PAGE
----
How to manually increment an integer value in a SQL Server 2005 database table?
August 3, 2010 11:10 AM   Subscribe

How would you handle "manually" incrementing the value of this integer field in SQL Server 2005?

I need to update one database table with records from another table, both in SQL Server 2005. I'm planning to do this with a stored procedure. This will replace the current update process, which is handled by a Visual Basic application that retrieves new data from a flat file.

Problem: one of the fields in the destination table that comprises the primary key is currently being populated with an integer value that's calculated by the VB application. Ick.

I didn't design any of this, but it's what I have to work with. I cannot alter the destination table.

Off the top of my head, here is what I have come up with:

- Populate a temp table with the records from Source Table that will eventually go into Destination Table, with an int field left empty for the moment.
- Declare an @id int variable initialized to the current max value in the Destination Table
- Update the empty int field in Temp Table with incrementing values of @id
- Finally, update Destination Table with all rows in Temp Table.

There has to be a more straightforward (and less processor-intensive) way to handle the situation, right? I've not worked with cursors before, and maybe that's the answer. How would you handle this stupid situation in a non-stupid way?

If it's relevant: once this is put in place, it'll probably be moving an average of 20 records a day into the destination table, but the initial move will probably be a few thousand records.
posted by trunk muffins to Computers & Internet (7 answers total)
 
With that many rows, I'd go with a cursor over a temp table. Here's a rough sketch of an example.

DECLARE max_id INT
SET @max_id = (SELECT MAX(id) FROM source_table)

DECLARE cursor_name CURSOR FOR
SELECT columns, to, copy
FROM source_table

OPEN cursor_name

FETCH NEXT FROM cursor_name
INTO @columns, @to, @copy

WHILE @@FETCH_STATUS = 0
BEGIN
INSERT INTO #new_table
(
[id],
[columns],
[to],
[copy]
)
VALUES
(
@max_id,
@columns,
@to,
@copy
)

SET @max_id = @max_id + 1

END

posted by purephase at 11:29 AM on August 3, 2010


Is your goal to insert new records into the destination table or update records that are already there or both? After the initial update, is this likely to happen in batches of 20 or one at a time?
posted by Jugwine at 11:37 AM on August 3, 2010


Create your temp table with an identity column:
     create table temp_table( id int not null identity, col1 ... ;
Insert your data in your temp table; each now has a unique id (starting from 1):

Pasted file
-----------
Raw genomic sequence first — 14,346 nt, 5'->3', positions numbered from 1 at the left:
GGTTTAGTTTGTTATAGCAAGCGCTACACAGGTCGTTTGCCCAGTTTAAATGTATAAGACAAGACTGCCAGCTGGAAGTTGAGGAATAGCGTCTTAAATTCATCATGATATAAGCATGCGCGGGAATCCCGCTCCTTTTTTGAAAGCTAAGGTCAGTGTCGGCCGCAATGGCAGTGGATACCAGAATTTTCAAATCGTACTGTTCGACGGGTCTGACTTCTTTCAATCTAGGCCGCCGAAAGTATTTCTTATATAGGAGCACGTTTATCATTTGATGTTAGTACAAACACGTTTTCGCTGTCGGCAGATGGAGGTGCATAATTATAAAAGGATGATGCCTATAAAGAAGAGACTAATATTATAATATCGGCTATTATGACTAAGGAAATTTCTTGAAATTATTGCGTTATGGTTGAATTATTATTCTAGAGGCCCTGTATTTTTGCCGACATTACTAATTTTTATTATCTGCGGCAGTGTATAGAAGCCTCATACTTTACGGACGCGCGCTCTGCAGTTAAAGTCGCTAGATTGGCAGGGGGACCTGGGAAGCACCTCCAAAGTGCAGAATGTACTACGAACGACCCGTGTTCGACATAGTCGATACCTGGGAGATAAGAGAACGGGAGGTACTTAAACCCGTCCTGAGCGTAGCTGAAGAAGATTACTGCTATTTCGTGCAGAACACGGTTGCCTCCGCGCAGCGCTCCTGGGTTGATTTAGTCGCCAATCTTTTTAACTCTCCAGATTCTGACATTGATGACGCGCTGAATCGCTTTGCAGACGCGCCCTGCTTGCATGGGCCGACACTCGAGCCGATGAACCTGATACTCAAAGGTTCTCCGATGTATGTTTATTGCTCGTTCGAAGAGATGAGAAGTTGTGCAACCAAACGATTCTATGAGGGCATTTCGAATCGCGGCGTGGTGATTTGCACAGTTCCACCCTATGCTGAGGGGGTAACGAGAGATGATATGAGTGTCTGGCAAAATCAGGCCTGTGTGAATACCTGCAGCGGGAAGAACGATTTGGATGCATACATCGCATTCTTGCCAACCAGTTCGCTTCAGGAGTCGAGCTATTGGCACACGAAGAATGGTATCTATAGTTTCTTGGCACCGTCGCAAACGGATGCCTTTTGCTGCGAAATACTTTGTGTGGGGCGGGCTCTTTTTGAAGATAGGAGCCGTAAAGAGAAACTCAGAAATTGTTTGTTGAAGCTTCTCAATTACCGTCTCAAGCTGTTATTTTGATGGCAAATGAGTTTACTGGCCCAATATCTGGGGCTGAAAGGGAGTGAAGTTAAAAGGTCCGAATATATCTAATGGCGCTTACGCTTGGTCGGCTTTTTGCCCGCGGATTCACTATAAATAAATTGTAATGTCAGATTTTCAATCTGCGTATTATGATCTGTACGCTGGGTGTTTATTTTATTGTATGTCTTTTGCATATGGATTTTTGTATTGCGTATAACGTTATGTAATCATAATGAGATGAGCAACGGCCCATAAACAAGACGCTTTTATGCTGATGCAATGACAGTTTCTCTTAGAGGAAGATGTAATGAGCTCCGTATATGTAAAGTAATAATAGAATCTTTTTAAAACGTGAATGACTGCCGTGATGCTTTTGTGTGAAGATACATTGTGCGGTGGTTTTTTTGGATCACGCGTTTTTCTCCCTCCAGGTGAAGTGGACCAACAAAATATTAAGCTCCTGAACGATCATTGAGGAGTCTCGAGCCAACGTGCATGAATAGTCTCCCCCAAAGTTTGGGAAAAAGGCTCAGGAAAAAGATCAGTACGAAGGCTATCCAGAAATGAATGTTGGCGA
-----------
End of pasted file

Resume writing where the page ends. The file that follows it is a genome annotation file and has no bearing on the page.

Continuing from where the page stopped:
insert into temp_table (col1, col2 ) 
     select col1, col2 
     from src_table;
Then:
    insert into dest_table (id, col1, col2, ...) 
    select id + ( select max(id) from dest_table ), 
      col1, col2 .... 
    from temp_table;
Then drop your temp table until next time (you need to drop it to reset the identity column).
posted by orthogonality at 12:51 PM on August 3, 2010


Just out of curiosity, what's the advantage of using a temp table over something like this:

declare @max_id int
select @max_id = max(id) from dest_table

insert into dest_table (id, col1, col2, ...)
   select @max_id + row_number() over(order by id),
   col1, col2 ....
   from source_table;

I'm not the SQL veteran that orthogonality is, so I'm curious how these two methods compare.
posted by DakotaPaul at 4:56 PM on August 3, 2010


DakotaPaul: your answer is clearly better, if table `source_table` has ids, and if there's a decent way to filter out already transfered rows (e.g., `where create_date >= @last_time_we_updated`).

(Mea culpa: once I confirmed that SQLServer doesn't have sequences (which is the "real answer"), I just assumed that analytic functions were also not available. (I've been pure Oracle for the last year, and am clearly out of date on SQLServer.))
posted by orthogonality at 8:33 PM on August 3, 2010


Thanks so much -- awesome suggestions, and I'll tinker around with these today.

If anyone is still reading and wants to chime in: I will only be inserting new records in the destination table, never updating. Also, the ID I am concerned with exists only in the destination table, not in the source table.
posted by trunk muffins at 7:22 AM on August 4, 2010


DakotaPaul: your answer is clearly better, if table `source_table` has ids...

It should still work even if there are no IDs. You could do row_number() over(order by any_column), and I don't think it'll matter because it just needs to order by something, whether it's unique or not.
posted by DakotaPaul at 12:44 PM on August 4, 2010


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